Matiu Bush, one of the Finalists for the Health Minister’s Award for Nursing Trailblazers, is the founder of One Good Street, a social impact platform to encourage neighbour-initiated care for older residents at risk of social isolation and loneliness.
Currently the General Manager for Infection Prevention Operation COVID-19 accommodation in Victoria, Matiu talks about what the nomination means for him and how COVID-19 has changed the way One Good Street is working to resolve the social isolation among senior citizens in Australia.
- About One Good Street
Streets are recognised as being ‘Good Streets’ by signing up to the website and joining in the One Good Street activities. These activities are practical ways for community members to get involved with their senior, socially isolated neighbours in ways that keep older residents independent in their own homes for as long as possible. Those links in the chain include family members, friends and carers, community nurses, general practitioners and home support services.
- Every social impact initiative has a personal story behind it – what’s the story behind One Good Street?
There are two stories, actually.
It started when I began helping to support a retired GP (general practitioner) on my street. He’s 84 years old and we support his adult daughter to look after him. We fill in the gaps between formal care, paid care, etc.
Another time, there was an elderly lady called Vera on my street who was turning 101 and a nurse and I were the only ones to visit her on her birthday. I realised that people like you and I probably speak thousands of words a day, how many would have Vera spoken on that day?
I think that was the catalyst to One Good Street. I realised that loneliness is endemic, hidden and experienced by a lot of men and women who have outlived their partners. That was the first step towards conceptualising the world’s first wearable to detect loneliness, CaT Pin (Conversation as Therapy Pin).
The CaT Pin records the number of words spoken by the wearer; if the wearer drops below a certain number of words over a given time, a text message is sent to a loved one, volunteer phone service or health care worker. One Good Street mutually reinforces the CaT Pin by addressing loneliness and providing a better quality of life for our older community members.
- How has being a nurse helped you with One Good Street?
Being a nurse means that I understand the formal care ecosystem. As a nurse, you can see where the gaps are and the design interventions that support the formal care and fill those gaps. The issue right now is that many community groups and social impact initiatives that start fail to integrate into the formal care system.
Understanding the system also means you can understand its limits, i.e. where it ends and where the community needs to step in – it’s a partnership.
Nursing puts you in front of those who are the most vulnerable, community nurses see the most disadvantaged individuals in the community, often hidden behind doors and untended gardens. As nurses, we get access to them, because we have the community’s trust and the mechanisms with which to do it.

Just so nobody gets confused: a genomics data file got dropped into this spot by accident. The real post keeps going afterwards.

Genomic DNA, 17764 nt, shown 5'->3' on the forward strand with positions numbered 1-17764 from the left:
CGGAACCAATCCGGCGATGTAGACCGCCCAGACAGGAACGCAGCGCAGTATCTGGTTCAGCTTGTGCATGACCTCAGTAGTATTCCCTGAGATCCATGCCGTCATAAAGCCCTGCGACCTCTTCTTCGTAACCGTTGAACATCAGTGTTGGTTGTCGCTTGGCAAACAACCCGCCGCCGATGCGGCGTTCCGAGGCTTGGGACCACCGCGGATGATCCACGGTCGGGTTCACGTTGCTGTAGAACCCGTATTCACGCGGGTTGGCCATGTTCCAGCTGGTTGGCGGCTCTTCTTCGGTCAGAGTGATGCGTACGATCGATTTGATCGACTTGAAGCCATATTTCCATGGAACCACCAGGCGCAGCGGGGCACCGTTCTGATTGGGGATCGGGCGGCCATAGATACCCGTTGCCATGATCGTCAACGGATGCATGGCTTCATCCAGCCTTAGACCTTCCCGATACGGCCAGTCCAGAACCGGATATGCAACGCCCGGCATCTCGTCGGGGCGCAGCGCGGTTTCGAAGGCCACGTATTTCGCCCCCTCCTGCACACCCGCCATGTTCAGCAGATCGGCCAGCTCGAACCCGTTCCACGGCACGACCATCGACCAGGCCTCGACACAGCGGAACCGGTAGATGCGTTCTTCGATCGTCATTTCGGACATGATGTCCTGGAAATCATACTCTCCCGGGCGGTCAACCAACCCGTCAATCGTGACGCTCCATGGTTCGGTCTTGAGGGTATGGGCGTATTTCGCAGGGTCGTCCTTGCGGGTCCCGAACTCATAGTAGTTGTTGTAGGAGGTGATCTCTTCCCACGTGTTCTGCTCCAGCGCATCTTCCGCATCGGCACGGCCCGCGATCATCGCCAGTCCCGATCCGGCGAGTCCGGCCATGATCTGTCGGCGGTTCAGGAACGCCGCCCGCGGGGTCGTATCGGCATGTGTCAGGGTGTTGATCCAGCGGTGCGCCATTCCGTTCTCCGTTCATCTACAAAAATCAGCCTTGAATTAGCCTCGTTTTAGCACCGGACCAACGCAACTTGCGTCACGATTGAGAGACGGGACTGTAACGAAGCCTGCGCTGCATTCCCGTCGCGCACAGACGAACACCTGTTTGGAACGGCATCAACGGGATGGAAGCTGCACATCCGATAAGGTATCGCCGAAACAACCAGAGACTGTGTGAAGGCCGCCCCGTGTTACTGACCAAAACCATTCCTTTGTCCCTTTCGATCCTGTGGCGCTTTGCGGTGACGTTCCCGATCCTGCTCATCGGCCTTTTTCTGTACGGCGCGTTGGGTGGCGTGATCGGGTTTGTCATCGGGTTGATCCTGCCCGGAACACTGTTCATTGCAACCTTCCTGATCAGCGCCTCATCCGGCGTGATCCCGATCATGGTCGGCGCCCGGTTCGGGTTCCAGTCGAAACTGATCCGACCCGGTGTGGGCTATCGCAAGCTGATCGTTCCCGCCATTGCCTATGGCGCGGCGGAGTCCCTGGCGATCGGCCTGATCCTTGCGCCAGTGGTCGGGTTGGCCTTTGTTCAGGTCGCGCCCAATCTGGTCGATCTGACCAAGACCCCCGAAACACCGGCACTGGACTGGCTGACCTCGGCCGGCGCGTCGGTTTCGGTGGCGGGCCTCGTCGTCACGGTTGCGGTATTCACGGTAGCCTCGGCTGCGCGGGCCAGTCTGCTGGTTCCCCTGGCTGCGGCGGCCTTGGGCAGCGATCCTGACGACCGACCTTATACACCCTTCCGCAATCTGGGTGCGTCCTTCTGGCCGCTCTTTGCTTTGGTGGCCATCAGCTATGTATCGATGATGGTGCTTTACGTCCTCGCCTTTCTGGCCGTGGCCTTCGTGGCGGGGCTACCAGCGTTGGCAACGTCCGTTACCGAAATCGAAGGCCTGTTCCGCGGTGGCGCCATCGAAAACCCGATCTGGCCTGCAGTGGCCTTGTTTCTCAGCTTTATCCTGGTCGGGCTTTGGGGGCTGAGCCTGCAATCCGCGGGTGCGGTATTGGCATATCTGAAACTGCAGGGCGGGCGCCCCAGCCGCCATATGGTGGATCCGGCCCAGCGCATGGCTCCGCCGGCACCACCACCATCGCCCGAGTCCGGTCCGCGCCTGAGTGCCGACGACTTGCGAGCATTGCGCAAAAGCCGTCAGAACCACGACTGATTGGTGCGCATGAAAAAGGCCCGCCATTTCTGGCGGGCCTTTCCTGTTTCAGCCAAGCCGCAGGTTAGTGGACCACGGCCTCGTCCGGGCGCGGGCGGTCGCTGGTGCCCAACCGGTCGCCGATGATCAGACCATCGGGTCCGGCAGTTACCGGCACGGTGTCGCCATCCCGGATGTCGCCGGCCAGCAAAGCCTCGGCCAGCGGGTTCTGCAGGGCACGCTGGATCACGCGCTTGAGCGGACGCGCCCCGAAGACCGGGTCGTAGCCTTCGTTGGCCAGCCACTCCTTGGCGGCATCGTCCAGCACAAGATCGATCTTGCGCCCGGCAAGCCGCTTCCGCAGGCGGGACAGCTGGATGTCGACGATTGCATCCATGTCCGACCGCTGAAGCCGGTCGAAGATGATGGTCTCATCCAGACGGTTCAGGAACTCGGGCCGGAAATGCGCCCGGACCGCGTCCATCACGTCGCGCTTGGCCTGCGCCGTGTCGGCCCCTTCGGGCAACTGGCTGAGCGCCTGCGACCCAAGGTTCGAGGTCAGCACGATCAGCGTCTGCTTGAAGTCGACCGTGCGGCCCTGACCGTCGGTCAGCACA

- Have you been able to determine the impact of this initiative?
There is a lot of goodwill in communities out there to do good things, especially in neighbourhood Facebook groups. People are also looking to redeem the experience of ageing that they have with their parents. They want to ensure that other older people don’t suffer as their parents probably did. That goodwill just needed to be harnessed, it needs a funnel – and that’s what One Good Street is.
When you mark a street as a caring street, there are economic and social implications. When a street is marked as having a neighbourhoods where older people are supported, it makes that neighbourhood desirable to live in.
Additionally, through our Library of Care Things, we have given away close to $40,000 worth of caring equipment away – walkers, crutches, aids to homeless older people as well. Sometimes, that equipment just goes straight to landfills. Through this initiative, we are preventing that waste and getting it to people who really need it.
- How has COVID-19 changed things?
We run a range of activities such as an intergenerational choir, a casserole club, cycling without ageing (an initiative that uses specially-designed cycles that neighbours can use to give a ride to an older person, possibly with impaired mobility, reconnecting them to their wider community).
Of course, due to COVID-19, we have had to pause these activities, but that has motivated us to find new ways to work throughout this pandemic. We encouraged community members to leave a note in their neighbour’s letterbox letting them know they are there for support, especially if they are self-isolating for two weeks. This was particularly helpful given the COVID-19 lockdown we were going through in Melbourne.
What’s also great is that due to COVID-19, we hit peak understanding and empathy about the loneliness epidemic. People understood what it’s like to live in your house, alone all day, all week with no visitors. We had lots of people wanting to help, so I mentored different groups that were popping up wanting to do something and redirected them back to the groups that had never stopped doing it.
- What does being recognised as a Trailblazer mean to you?
It’s a validation of my approach to nursing; the approach of not staying in your lane. It validates being a hybrid professional because we add more value when we have different skill sets.
It’s important to acknowledge risk takers, those who don’t follow a conventional career trajectory because in the future, we will have nurses who code, entrepreneurs who have their own start-ups – it makes nursing better overall, and by extension, the health care system.